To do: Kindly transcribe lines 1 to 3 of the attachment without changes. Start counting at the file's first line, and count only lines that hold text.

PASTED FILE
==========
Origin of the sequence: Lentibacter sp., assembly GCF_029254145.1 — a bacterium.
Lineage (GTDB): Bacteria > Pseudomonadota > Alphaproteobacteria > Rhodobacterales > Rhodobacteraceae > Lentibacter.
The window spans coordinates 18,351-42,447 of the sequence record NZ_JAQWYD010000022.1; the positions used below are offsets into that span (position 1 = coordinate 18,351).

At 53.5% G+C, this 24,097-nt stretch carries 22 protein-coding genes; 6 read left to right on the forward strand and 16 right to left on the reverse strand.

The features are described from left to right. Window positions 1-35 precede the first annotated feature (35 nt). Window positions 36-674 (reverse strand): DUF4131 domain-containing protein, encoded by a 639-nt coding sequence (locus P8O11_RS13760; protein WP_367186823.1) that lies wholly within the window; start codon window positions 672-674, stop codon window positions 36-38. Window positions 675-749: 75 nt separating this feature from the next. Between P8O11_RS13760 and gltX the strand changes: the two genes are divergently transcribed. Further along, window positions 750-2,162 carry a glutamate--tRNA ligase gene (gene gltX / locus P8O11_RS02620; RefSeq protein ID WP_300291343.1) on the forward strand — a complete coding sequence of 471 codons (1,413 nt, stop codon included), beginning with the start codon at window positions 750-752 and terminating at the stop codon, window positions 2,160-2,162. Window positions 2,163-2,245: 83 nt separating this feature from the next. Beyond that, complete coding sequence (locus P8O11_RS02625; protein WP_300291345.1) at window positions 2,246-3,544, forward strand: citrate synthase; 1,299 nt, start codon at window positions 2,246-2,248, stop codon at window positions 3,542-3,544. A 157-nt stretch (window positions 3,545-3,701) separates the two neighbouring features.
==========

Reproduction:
Origin of the sequence: Lentibacter sp., assembly GCF_029254145.1 — a bacterium.
Lineage (GTDB): Bacteria > Pseudomonadota > Alphaproteobacteria > Rhodobacterales > Rhodobacteraceae > Lentibacter.
The window spans coordinates 18,351-42,447 of the sequence record NZ_JAQWYD010000022.1; the positions used below are offsets into that span (position 1 = coordinate 18,351).